In eight qualifying appearances, Caruso was equally dynamic, scoring seven times and dropping two dimes in only 587 minutes. But the key to Caruso's brilliance may be her versatility. In those 587 minutes, Caruso saw starts at center-forward and all three midfield positions in Bertolini's 4-3-3.

Caruso's positional versatility and blend of scoring and playmaking should keep defenses off-kilter as she bobs and weaves in between and amongst Giacinti, Girelli, and even Giugliano.

But this is Italy we're talking about, so we can't close out this section without mentioning the defense.

Elena Linari

Italy v Morocco - Women´s International Friendly Photo by Alessandro Sabattini/Getty Images

A stalwart for club and country, Linari saw more action than any other outfield player during Italy’s World Cup qualification campaign, anchoring the defense alongside Gama. And with Gama inexplicably left off the squad for Australia/New Zealand, Linari will assume the mantle as the captain of the defense. Tall, physical, and intense, Linari will be the beating heart of Italy's backline.

How Will They Play, and How Can They Advance?

Italy Open Training Session - FIFA Women’s World Cup Australia & New Zealand 2023 Photo by Fiona Goodall - FIFA/FIFA via Getty Images

Throughout Italy's qualification campaign, Bertolini favored a four-woman backline, alternating between a 4-3-3 and base 4-4-2. No matter the formation, she leaned heavily on the combined attacking talents of Girelli, Giacinti, and Caruso, who accounted for 22 of the Azzurre's 40 goals. Throw in veteran standout Barbara Bonansea and sparkplugs like Annamaria Serturini and Benedetta Glionna off the bench, and Bertolini has no shortage of attacking options.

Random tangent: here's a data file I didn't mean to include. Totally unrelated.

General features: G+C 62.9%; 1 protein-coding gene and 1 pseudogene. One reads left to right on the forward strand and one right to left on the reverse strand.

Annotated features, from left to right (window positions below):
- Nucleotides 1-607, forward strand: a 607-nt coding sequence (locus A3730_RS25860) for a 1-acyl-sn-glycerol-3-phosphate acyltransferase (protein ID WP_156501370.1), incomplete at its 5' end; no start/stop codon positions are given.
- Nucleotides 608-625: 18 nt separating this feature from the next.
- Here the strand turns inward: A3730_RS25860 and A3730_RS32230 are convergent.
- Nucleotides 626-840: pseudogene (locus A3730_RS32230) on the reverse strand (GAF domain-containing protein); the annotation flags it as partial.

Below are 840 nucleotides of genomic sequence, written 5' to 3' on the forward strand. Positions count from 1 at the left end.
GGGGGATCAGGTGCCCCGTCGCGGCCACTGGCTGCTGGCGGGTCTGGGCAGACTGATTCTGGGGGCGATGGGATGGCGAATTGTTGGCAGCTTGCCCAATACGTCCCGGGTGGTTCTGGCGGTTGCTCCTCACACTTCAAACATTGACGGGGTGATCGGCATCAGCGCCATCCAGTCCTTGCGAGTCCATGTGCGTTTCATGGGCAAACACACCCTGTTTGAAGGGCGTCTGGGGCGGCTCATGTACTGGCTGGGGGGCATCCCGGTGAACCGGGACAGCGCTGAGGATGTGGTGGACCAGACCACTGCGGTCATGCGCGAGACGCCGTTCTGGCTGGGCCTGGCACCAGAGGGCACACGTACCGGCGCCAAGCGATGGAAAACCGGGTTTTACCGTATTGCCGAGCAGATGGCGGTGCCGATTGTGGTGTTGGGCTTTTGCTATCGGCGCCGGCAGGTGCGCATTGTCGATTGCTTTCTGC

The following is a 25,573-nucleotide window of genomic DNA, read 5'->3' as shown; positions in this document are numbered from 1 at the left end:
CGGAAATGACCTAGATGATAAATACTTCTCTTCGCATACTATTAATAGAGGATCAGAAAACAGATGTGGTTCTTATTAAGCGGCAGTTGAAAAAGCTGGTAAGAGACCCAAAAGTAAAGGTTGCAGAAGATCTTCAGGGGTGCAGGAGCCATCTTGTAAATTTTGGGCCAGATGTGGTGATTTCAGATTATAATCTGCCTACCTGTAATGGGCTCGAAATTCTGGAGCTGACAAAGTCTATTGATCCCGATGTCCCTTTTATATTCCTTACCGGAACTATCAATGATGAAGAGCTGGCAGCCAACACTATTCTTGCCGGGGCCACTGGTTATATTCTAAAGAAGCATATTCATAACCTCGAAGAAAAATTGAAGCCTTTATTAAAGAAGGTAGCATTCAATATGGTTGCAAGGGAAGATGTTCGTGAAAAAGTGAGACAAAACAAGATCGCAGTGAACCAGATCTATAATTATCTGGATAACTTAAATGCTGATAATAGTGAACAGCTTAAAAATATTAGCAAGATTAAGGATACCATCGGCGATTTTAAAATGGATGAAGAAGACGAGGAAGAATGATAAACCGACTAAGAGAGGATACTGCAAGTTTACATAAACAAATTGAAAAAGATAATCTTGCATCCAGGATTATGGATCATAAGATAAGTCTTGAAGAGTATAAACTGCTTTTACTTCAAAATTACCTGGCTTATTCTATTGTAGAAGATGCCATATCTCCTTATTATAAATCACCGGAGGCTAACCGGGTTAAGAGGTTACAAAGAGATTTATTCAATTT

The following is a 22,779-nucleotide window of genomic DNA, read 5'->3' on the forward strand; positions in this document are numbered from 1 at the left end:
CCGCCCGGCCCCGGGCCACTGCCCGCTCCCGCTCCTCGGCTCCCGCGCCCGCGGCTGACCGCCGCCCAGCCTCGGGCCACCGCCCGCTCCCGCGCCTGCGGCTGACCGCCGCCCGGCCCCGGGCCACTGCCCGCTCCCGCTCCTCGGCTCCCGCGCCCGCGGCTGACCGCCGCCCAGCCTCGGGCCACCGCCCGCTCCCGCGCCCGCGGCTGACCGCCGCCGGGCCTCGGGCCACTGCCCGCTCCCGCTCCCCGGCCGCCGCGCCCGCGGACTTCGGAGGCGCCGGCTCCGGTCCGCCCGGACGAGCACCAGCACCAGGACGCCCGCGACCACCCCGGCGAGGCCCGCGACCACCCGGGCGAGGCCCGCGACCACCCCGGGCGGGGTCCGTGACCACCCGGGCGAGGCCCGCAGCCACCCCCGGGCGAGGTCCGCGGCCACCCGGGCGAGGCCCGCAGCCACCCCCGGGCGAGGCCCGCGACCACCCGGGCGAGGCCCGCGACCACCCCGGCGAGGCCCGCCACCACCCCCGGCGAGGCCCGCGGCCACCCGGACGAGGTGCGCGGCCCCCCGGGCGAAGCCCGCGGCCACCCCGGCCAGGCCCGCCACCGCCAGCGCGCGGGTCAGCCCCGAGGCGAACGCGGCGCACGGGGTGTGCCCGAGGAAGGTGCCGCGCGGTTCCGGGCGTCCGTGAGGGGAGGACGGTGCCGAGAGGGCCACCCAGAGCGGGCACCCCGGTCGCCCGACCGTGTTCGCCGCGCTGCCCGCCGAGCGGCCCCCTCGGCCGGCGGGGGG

While that's all well and good, Italy's chances of survival begin and end at the back. Drawn into a group with third-ranked Sweden and talented Argentinian and South African sides, Italy's path to the knockout round may rest with Linari, Lisa Boatin, Elisa Bartoli, and goalkeeper Laura Giuliani, who will no doubt be under constant pressure in Italy's three group stage fixtures.

However, as we said at the outset, this is a remarkably well-balanced squad. With a 9-0-1 (W-D-L) record in qualification and a +38 goal differential, Italy encountered little opposition in their path to Australia/New Zealand 2023.

But, if we're being real, they're likely to get smoked by Sweden—who should waltz through the group with a 3-0 record—so Italy's chances of survival depend on how they fare against Argentina and South Africa, two sides they have never faced.

You can never escape luck in those scenarios, but with talents like Girelli, Giacinti, and Caruso leading the line, Italy can catch Argentina and South Africa off guard, while Linari, Giuliani, and Boatin should lock things down at the back.

It won't be easy by any means, but Italy can repeat their 2019 run to the quarterfinals.